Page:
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About The Author  
Carol Fertig

Carol Fertig

I have been active in the education community for more than 40 years and involved in gifted education for more than 20 years. At various times, I have been a classroom teacher, gifted education teacher, consultant, writer, editor—you name it. I live in Colorado, but also spend a fair amount of time in Chicago. I have two grown boys: one in Colorado and one in California. In my spare time, I enjoy skiing, mountain biking, and golfing. I also like to read, go to plays, and watch foreign movies. Feel free to send me an e-mail.

I am also the author of Raising a Gifted Child: A Parenting Success Handbook. This book offers a large menu of strategies, resources, organizations, tips, and suggestions for parents to find optimal learning opportunities for their gifted kids, covering the gamut of talent areas, including academics, the arts, technology, creativity, music, and thinking skills.

Raising a Gifted Child

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To Label or Not to Label as Gifted

 
Some schools are doing away with the label of “gifted and talented” yet still attempting to address the academic needs of bright students. Two schools in Maryland are participating in a pilot program in which second-graders are tested to see if they qualify for accelerated and enriched instruction. The qualifying students are then placed in accelerated classes that are tailored to their strengths. The theory behind this concept is that children don’t need to be labeled to get the instruction they need.
 
I have personally seen schools where students are labeled as gifted but do not receive an education that is appropriate for their academic needs. I have also see situations where young people are not formally identified, yet are subject-accelerated or are taught with the aid of in-depth studies using high-level thinking skills that are well above grade-level expectations. These same students may be linked with mentors or offered intense enrichment classes that are geared toward specific strengths. So I ask: Is the label necessary or even desirable?
 
Wrestling with Misconceptions: Is the Gifted Label Good or Bad? (scroll down the page to see the article) by Dona J. Matthews and Joanne F. Foster presents some of the pros and cons of the label and how it affects students. It may help you look at the term differently.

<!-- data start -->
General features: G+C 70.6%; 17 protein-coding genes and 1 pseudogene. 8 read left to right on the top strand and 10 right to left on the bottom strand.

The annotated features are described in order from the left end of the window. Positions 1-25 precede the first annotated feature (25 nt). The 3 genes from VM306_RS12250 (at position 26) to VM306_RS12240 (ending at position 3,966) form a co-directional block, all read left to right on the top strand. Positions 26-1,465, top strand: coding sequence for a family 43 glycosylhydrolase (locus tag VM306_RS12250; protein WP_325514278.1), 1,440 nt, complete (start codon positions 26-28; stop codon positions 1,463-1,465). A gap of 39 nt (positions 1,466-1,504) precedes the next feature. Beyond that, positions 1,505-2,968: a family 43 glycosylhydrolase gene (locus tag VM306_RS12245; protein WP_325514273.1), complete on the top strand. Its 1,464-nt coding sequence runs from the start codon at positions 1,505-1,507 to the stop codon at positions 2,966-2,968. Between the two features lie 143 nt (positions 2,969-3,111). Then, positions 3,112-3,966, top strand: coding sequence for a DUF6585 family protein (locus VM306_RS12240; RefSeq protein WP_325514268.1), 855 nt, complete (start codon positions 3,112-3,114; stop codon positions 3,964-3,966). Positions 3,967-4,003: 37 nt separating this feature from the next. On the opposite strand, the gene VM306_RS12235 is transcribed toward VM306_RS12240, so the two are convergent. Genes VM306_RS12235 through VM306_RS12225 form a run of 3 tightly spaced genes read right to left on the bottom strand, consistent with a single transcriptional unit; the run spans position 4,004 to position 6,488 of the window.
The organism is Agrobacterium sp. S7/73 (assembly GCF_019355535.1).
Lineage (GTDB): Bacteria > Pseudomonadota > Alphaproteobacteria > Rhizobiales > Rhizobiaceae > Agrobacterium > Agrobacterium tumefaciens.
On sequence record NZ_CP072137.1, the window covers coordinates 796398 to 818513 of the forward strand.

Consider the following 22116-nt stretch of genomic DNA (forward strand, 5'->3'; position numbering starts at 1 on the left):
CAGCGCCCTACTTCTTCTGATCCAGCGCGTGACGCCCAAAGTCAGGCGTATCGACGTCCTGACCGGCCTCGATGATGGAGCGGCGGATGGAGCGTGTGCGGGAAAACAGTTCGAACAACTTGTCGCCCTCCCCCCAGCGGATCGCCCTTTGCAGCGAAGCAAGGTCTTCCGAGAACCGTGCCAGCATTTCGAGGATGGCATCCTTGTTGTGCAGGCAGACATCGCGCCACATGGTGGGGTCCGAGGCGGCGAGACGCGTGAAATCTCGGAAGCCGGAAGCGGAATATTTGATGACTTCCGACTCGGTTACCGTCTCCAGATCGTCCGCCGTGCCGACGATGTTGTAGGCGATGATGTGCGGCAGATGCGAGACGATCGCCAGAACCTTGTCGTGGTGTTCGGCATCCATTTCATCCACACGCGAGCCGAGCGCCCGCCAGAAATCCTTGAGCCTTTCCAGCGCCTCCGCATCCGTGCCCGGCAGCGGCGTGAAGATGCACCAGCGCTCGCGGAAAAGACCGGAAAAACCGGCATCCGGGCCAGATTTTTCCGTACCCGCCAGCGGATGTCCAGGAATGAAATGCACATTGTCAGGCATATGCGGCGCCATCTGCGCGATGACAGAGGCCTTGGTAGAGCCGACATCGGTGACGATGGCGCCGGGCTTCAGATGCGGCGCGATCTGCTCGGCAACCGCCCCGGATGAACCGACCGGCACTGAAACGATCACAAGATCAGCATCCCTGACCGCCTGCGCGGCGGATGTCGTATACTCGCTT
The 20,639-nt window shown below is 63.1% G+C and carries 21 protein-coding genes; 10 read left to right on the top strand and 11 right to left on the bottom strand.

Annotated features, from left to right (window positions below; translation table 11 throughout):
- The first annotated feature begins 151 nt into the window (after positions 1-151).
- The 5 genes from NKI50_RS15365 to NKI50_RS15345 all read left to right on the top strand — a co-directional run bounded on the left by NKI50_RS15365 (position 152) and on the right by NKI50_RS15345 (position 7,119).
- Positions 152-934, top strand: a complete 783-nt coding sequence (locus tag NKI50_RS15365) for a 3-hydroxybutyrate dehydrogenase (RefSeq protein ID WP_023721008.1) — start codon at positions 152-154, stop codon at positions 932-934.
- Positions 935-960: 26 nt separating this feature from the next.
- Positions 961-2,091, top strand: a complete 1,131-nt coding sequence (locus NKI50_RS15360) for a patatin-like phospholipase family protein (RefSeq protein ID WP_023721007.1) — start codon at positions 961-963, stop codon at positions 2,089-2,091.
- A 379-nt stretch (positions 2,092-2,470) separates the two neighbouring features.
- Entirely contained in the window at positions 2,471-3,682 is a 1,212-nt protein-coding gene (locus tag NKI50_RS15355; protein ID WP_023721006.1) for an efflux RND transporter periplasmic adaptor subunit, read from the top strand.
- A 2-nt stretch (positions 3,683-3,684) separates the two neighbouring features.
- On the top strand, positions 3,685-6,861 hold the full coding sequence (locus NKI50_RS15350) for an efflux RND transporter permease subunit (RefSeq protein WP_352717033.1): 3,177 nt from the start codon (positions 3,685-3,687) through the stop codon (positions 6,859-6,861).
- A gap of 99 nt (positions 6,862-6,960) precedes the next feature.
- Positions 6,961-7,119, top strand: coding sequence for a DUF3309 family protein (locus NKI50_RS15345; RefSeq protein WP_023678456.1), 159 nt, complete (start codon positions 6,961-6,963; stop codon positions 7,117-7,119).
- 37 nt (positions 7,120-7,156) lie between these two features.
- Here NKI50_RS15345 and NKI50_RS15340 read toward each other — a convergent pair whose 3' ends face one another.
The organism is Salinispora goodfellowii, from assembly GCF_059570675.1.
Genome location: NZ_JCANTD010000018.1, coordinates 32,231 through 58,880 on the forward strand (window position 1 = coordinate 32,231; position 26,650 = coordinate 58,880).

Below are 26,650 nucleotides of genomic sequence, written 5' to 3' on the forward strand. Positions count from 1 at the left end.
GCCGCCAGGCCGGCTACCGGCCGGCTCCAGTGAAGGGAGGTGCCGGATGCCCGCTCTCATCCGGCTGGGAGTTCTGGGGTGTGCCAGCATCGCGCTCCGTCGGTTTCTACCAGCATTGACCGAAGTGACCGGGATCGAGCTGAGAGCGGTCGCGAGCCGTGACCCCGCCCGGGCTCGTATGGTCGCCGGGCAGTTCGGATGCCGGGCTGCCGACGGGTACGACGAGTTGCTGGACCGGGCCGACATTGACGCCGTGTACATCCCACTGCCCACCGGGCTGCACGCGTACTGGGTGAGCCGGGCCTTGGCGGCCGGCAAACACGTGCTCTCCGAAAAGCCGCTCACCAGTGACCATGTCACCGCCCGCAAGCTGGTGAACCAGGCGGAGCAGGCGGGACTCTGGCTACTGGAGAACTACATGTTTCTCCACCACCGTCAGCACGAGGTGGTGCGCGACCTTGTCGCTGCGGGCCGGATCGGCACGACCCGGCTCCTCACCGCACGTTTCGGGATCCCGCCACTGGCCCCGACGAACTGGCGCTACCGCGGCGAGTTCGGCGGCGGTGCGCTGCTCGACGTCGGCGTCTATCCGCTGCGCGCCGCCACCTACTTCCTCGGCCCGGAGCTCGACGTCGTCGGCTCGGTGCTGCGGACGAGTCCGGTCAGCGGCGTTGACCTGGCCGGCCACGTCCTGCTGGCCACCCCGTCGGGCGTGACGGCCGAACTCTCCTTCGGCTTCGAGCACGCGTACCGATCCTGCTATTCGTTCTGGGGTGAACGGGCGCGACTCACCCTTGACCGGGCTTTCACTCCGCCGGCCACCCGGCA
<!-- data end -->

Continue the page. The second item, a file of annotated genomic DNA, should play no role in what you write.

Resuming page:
The basic questions I ask are:
  • Is the label of “gifted” necessary to get an appropriate education?
  • Does the label of “gifted” assure an appropriate education?
On the many listservs and forums to which I subscribe, I frequently see questions from educators asking advice on what methods to use to identify gifted students. I can assure you, that there are no definitive answers given other than that multiple criteria should be used. There is no consensus on which criteria should be employed or what the cutoffs should be.
 
I am sure I am dating myself when I tell you that when I was in public school, we never heard the word “gifted.” We did, however, know that some kids were smart and some kids were very smart. We also knew that there were students who dedicated themselves to their studies, working very hard. Those who were academically strong and applied themselves were provided with more difficult work or advanced classes. Expectations were high and it was considered an attribute to be asked to take on more challenge.
 
So I ask you (and would love to hear your comments): Is the label “gifted” necessary? Does it improve education or should we expect that a top-notch education be provided even without the label?
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